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Unsecured debt hits new peak of £15,400 per household – TUC

Monday, 7th January 2019

New analysis published today (Monday) by the Trades Union Congress (TUC) reveal that household debt rose sharply over 2018, with unsecured debt (excluding mortgages) reaching new highs.

The key numbers:

  • Unsecured debt per household rose to £15,385 in the 3Q of 2018, up £886 on a year earlier
  • Total unsecured debt rose to £428bn in the 3Q of 2018 – a record high, and well above the £286bn peak in 2008 ahead of the financial crisis
  • Unsecured debt as a share of household income is now 30.4% – the highest it’s ever been, and above the level it reached in 2008 ahead of the financial crisis (27.5%)

Household debt - Through the years

1998 - The TUC data shows households had an average unsecured debt of £5,456.

2008 - Note as the financial crisis was starting, the household debt figure jumps to £11,146

2018 - Over past decade many households have been struggling with flat or reducing incomes along with rising prices through inflation. £15,400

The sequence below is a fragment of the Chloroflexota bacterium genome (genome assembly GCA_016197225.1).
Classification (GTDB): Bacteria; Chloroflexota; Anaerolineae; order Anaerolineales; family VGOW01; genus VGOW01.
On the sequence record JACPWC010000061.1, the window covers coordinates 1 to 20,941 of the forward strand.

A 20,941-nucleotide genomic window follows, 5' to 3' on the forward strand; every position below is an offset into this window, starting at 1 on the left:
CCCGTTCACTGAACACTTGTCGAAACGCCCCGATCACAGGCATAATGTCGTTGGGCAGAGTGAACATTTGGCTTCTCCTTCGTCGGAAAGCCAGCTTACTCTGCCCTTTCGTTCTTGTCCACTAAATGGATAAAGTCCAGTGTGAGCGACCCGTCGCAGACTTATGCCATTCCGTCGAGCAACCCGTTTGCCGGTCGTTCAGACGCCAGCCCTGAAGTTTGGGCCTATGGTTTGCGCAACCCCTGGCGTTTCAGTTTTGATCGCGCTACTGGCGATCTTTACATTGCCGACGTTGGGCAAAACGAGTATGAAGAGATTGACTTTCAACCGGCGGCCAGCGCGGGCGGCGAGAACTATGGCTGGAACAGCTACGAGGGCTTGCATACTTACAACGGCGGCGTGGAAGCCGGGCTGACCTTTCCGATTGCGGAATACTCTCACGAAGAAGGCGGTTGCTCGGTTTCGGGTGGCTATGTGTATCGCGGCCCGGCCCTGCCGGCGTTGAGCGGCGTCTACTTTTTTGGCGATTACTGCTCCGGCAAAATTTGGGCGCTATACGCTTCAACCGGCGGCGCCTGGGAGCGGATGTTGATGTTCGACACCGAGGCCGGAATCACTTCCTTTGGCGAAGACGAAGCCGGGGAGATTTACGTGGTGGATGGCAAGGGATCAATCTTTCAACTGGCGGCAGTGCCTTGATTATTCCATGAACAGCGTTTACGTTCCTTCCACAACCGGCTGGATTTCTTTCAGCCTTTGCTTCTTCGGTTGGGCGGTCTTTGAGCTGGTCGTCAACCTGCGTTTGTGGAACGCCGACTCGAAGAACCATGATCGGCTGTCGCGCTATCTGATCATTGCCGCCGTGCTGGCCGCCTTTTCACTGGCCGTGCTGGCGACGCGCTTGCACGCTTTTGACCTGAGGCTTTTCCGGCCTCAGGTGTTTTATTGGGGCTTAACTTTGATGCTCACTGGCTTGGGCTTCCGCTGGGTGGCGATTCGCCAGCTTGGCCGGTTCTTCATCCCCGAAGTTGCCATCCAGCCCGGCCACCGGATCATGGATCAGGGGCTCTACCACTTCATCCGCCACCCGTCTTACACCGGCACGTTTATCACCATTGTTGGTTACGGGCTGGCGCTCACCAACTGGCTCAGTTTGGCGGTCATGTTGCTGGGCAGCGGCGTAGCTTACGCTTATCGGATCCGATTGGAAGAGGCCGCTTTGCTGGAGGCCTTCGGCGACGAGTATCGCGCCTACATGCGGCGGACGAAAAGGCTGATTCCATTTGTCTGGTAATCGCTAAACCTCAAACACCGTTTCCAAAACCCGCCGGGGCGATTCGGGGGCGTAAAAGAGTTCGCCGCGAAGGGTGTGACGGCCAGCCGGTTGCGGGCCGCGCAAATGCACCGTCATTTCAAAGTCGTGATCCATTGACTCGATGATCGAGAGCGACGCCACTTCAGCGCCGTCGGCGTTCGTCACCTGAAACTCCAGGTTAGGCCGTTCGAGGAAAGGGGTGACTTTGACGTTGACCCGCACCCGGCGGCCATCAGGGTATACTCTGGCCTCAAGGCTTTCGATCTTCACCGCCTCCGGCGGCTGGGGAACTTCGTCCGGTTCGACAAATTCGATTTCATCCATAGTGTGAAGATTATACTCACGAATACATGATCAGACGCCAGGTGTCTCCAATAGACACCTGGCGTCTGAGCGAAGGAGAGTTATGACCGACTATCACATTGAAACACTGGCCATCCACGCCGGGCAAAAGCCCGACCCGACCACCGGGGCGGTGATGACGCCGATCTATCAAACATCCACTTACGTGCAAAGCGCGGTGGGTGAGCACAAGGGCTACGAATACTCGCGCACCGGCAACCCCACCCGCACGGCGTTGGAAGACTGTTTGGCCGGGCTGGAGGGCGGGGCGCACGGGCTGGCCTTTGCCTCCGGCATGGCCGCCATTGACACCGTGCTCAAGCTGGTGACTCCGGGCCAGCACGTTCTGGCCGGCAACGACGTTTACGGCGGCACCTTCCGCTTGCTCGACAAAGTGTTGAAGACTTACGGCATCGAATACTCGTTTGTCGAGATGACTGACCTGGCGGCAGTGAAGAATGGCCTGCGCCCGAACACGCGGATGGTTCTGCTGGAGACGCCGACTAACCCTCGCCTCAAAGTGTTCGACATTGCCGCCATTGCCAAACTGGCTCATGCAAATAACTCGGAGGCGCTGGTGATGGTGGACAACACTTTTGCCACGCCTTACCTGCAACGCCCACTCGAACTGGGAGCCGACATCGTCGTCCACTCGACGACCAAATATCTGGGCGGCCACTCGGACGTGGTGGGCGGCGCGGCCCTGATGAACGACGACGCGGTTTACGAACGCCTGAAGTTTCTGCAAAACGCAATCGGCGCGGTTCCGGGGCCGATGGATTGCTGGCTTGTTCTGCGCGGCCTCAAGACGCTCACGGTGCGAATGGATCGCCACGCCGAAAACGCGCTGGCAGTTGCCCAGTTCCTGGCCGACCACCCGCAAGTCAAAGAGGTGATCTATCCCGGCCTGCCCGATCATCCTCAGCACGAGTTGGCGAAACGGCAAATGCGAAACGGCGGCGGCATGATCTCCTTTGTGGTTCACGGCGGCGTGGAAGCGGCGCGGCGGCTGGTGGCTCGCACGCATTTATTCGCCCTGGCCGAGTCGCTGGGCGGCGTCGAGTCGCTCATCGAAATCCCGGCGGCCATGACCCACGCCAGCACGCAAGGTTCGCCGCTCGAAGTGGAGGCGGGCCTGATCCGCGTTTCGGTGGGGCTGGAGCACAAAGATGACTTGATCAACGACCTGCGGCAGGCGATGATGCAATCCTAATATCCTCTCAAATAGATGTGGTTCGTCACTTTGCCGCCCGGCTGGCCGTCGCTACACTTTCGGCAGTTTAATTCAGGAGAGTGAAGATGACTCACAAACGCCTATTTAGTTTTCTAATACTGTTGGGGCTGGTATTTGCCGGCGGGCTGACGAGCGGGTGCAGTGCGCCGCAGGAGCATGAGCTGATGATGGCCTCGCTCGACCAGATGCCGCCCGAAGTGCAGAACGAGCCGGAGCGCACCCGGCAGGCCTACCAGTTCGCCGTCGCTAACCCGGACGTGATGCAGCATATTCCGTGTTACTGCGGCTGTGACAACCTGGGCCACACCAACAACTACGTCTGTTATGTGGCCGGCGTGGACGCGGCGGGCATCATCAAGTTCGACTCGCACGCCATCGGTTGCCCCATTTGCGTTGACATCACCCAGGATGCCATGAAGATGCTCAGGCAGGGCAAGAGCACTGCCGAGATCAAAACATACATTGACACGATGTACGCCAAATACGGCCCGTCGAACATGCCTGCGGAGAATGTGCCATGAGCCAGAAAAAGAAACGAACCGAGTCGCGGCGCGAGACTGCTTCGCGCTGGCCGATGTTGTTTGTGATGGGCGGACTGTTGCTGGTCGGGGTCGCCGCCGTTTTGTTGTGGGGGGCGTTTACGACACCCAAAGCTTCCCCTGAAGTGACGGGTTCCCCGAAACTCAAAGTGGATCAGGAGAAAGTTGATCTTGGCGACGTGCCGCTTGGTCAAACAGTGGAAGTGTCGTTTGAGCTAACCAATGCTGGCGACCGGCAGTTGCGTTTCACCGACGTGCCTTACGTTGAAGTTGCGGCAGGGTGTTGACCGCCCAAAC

Families worse off than before the 2008 crisis

The report acknowledges that working families on average are worse off today than before the financial crisis and suggests millions of households are reliant on borrowing to get by.

TUC General Secretary Frances O’Grady said:

“The government is skating on thin ice by relying on household debt to drive growth. A strong economy needs people spending wages, not credit cards and loans.

Mike Thomas, Founder of DebtWizard, commented:

'It's important to note that the TUC's figures actually include student loans. When you compare this with the Bank of England (BoE) figures, for which student loans are excluded, then the BoE suggest a debt total of half the TUC's estimate, that said, too many families are just taking on too much debt to make ends meet.

It's no surprise for me to see so many families suffering when you factor in years of flat or reducing incomes accompanied with higher prices through inflation. My real concern is what impact will any future rise in interest rates have on these already desperate families?'

You can read the full analysis from the TUC here (external link to TUC website).

Related -

BBC Radio London with Eddie Nestor

Mike Thomas commented on the TUC analysis with Eddie Nestor. To listen and timers see BBC Radio London - Drivetime with Eddie Nestor 7/1/19 from 6.45pm (DebtWizard link)

TalkRADIO Early Breakfast with James Max

Mike Thomas commented on the TUC analysis with James Max. To listen and timers see TalkRADIO Early Breakfast with James Max 05:05am 8/1/19 (DebtWizard link)

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